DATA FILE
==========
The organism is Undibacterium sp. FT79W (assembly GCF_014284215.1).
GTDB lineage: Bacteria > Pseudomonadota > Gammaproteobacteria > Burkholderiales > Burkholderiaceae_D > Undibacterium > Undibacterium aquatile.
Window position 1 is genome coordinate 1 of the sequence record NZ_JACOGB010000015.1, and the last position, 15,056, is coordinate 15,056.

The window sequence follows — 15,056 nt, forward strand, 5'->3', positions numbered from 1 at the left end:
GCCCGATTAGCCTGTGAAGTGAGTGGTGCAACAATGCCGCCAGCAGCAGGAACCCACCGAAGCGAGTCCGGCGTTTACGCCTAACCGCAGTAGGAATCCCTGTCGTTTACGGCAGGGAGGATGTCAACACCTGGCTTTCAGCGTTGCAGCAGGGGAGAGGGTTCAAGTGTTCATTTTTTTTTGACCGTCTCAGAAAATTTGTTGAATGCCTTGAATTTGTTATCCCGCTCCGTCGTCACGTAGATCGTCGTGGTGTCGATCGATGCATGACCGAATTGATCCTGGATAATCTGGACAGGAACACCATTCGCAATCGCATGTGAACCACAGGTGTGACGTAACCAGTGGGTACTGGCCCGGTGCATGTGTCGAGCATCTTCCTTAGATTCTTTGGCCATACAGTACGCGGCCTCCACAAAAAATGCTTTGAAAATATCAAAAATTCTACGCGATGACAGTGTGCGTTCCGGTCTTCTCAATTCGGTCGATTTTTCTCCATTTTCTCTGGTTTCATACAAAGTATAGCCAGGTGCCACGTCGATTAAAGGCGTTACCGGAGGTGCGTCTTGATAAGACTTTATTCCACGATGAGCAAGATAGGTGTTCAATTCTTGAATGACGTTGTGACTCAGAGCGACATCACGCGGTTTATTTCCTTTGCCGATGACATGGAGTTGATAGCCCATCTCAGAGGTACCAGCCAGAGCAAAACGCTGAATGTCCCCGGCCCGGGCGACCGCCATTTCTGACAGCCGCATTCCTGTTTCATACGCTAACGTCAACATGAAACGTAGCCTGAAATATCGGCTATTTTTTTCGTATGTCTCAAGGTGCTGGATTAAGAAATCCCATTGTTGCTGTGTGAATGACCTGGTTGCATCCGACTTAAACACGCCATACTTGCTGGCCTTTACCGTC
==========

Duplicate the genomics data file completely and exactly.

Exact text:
The organism is Undibacterium sp. FT79W (assembly GCF_014284215.1).
GTDB lineage: Bacteria > Pseudomonadota > Gammaproteobacteria > Burkholderiales > Burkholderiaceae_D > Undibacterium > Undibacterium aquatile.
Window position 1 is genome coordinate 1 of the sequence record NZ_JACOGB010000015.1, and the last position, 15,056, is coordinate 15,056.

The window sequence follows — 15,056 nt, forward strand, 5'->3', positions numbered from 1 at the left end:
GCCCGATTAGCCTGTGAAGTGAGTGGTGCAACAATGCCGCCAGCAGCAGGAACCCACCGAAGCGAGTCCGGCGTTTACGCCTAACCGCAGTAGGAATCCCTGTCGTTTACGGCAGGGAGGATGTCAACACCTGGCTTTCAGCGTTGCAGCAGGGGAGAGGGTTCAAGTGTTCATTTTTTTTTGACCGTCTCAGAAAATTTGTTGAATGCCTTGAATTTGTTATCCCGCTCCGTCGTCACGTAGATCGTCGTGGTGTCGATCGATGCATGACCGAATTGATCCTGGATAATCTGGACAGGAACACCATTCGCAATCGCATGTGAACCACAGGTGTGACGTAACCAGTGGGTACTGGCCCGGTGCATGTGTCGAGCATCTTCCTTAGATTCTTTGGCCATACAGTACGCGGCCTCCACAAAAAATGCTTTGAAAATATCAAAAATTCTACGCGATGACAGTGTGCGTTCCGGTCTTCTCAATTCGGTCGATTTTTCTCCATTTTCTCTGGTTTCATACAAAGTATAGCCAGGTGCCACGTCGATTAAAGGCGTTACCGGAGGTGCGTCTTGATAAGACTTTATTCCACGATGAGCAAGATAGGTGTTCAATTCTTGAATGACGTTGTGACTCAGAGCGACATCACGCGGTTTATTTCCTTTGCCGATGACATGGAGTTGATAGCCCATCTCAGAGGTACCAGCCAGAGCAAAACGCTGAATGTCCCCGGCCCGGGCGACCGCCATTTCTGACAGCCGCATTCCTGTTTCATACGCTAACGTCAACATGAAACGTAGCCTGAAATATCGGCTATTTTTTTCGTATGTCTCAAGGTGCTGGATTAAGAAATCCCATTGTTGCTGTGTGAATGACCTGGTTGCATCCGACTTAAACACGCCATACTTGCTGGCCTTTACCGTC